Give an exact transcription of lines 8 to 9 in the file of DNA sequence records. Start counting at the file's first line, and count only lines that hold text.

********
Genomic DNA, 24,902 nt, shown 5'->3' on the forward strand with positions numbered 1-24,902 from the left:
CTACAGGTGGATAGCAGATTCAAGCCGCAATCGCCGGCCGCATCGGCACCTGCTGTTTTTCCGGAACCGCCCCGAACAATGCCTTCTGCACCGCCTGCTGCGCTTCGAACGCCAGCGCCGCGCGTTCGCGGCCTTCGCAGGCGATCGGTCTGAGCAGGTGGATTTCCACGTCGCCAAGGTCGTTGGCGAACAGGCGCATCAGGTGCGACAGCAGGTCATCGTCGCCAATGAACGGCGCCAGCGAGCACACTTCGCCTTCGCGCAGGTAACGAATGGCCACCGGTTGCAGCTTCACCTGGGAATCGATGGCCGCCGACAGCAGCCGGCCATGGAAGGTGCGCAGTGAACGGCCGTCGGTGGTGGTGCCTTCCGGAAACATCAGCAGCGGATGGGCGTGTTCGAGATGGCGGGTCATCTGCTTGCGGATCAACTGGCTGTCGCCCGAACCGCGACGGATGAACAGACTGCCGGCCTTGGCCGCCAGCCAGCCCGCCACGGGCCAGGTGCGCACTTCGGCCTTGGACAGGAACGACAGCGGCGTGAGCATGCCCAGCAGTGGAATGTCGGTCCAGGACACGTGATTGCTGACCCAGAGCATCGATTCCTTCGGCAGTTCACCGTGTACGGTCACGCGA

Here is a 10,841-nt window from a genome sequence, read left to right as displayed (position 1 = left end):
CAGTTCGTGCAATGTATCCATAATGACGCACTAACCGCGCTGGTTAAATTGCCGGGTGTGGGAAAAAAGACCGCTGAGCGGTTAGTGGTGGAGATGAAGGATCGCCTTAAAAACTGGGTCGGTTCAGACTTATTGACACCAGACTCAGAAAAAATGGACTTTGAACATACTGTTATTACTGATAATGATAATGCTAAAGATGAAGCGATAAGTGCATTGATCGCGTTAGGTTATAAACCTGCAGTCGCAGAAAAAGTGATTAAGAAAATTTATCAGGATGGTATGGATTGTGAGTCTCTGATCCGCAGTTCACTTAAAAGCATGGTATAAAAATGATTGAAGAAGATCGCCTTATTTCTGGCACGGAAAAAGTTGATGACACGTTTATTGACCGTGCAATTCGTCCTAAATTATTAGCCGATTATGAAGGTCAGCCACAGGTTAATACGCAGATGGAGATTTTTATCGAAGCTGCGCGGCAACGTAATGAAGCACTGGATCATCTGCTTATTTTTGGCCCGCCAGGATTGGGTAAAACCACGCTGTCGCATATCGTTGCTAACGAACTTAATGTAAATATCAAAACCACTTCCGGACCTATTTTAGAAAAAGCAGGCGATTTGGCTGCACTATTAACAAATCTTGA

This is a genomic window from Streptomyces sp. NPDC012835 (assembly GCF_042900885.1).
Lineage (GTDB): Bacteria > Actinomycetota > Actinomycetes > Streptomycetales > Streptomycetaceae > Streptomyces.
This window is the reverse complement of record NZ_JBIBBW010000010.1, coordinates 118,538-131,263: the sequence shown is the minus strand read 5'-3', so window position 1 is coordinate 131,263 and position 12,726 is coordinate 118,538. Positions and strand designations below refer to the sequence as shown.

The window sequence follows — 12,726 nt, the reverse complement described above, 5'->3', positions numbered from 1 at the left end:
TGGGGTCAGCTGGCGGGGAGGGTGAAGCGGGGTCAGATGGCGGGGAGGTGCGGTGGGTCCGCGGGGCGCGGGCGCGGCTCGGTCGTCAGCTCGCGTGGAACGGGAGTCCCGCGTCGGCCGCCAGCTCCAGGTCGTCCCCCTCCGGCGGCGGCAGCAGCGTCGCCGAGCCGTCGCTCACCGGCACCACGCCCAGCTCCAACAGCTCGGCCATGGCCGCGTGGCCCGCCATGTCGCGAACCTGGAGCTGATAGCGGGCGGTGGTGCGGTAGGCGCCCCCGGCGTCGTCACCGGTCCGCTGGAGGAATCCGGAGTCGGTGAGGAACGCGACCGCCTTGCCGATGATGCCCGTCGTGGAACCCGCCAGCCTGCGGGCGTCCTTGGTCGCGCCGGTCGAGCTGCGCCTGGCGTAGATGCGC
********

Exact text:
The window sequence follows — 12,726 nt, the reverse complement described above, 5'->3', positions numbered from 1 at the left end:
TGGGGTCAGCTGGCGGGGAGGGTGAAGCGGGGTCAGATGGCGGGGAGGTGCGGTGGGTCCGCGGGGCGCGGGCGCGGCTCGGTCGTCAGCTCGCGTGGAACGGGAGTCCCGCGTCGGCCGCCAGCTCCAGGTCGTCCCCCTCCGGCGGCGGCAGCAGCGTCGCCGAGCCGTCGCTCACCGGCACCACGCCCAGCTCCAACAGCTCGGCCATGGCCGCGTGGCCCGCCATGTCGCGAACCTGGAGCTGATAGCGGGCGGTGGTGCGGTAGGCGCCCCCGGCGTCGTCACCGGTCCGCTGGAGGAATCCGGAGTCGGTGAGGAACGCGACCGCCTTGCCGATGATGCCCGTCGTGGAACCCGCCAGCCTGCGGGCGTCCTTGGTCGCGCCGGTCGAGCTGCGCCTGGCGTAGATGCGC